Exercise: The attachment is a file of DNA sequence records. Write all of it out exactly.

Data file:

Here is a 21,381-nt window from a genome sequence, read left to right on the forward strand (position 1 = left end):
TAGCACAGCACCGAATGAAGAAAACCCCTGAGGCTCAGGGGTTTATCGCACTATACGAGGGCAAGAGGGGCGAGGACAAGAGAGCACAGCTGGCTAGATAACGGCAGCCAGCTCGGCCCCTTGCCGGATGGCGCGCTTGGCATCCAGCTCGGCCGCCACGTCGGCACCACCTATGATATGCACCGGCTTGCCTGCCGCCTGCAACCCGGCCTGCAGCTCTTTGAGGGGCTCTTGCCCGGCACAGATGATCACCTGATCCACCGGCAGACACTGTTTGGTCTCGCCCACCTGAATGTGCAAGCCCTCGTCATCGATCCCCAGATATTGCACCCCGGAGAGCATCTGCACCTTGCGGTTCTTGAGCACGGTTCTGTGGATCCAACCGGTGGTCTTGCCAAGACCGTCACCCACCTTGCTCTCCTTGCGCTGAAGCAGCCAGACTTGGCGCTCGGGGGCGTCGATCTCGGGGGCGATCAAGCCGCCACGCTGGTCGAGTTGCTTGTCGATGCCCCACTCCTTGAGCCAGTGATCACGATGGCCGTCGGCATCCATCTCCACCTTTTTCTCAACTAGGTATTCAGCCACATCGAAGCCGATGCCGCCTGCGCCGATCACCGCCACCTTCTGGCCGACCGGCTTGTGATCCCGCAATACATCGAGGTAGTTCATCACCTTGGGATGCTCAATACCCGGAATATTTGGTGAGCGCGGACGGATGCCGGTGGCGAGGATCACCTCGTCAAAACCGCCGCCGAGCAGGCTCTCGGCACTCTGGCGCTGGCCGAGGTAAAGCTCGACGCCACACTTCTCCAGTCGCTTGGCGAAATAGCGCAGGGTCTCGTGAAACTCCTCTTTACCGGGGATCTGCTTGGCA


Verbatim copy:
Here is a 21,381-nt window from a genome sequence, read left to right on the forward strand (position 1 = left end):
TAGCACAGCACCGAATGAAGAAAACCCCTGAGGCTCAGGGGTTTATCGCACTATACGAGGGCAAGAGGGGCGAGGACAAGAGAGCACAGCTGGCTAGATAACGGCAGCCAGCTCGGCCCCTTGCCGGATGGCGCGCTTGGCATCCAGCTCGGCCGCCACGTCGGCACCACCTATGATATGCACCGGCTTGCCTGCCGCCTGCAACCCGGCCTGCAGCTCTTTGAGGGGCTCTTGCCCGGCACAGATGATCACCTGATCCACCGGCAGACACTGTTTGGTCTCGCCCACCTGAATGTGCAAGCCCTCGTCATCGATCCCCAGATATTGCACCCCGGAGAGCATCTGCACCTTGCGGTTCTTGAGCACGGTTCTGTGGATCCAACCGGTGGTCTTGCCAAGACCGTCACCCACCTTGCTCTCCTTGCGCTGAAGCAGCCAGACTTGGCGCTCGGGGGCGTCGATCTCGGGGGCGATCAAGCCGCCACGCTGGTCGAGTTGCTTGTCGATGCCCCACTCCTTGAGCCAGTGATCACGATGGCCGTCGGCATCCATCTCCACCTTTTTCTCAACTAGGTATTCAGCCACATCGAAGCCGATGCCGCCTGCGCCGATCACCGCCACCTTCTGGCCGACCGGCTTGTGATCCCGCAATACATCGAGGTAGTTCATCACCTTGGGATGCTCAATACCCGGAATATTTGGTGAGCGCGGACGGATGCCGGTGGCGAGGATCACCTCGTCAAAACCGCCGCCGAGCAGGCTCTCGGCACTCTGGCGCTGGCCGAGGTAAAGCTCGACGCCACACTTCTCCAGTCGCTTGGCGAAATAGCGCAGGGTCTCGTGAAACTCCTCTTTACCGGGGATCTGCTTGGCA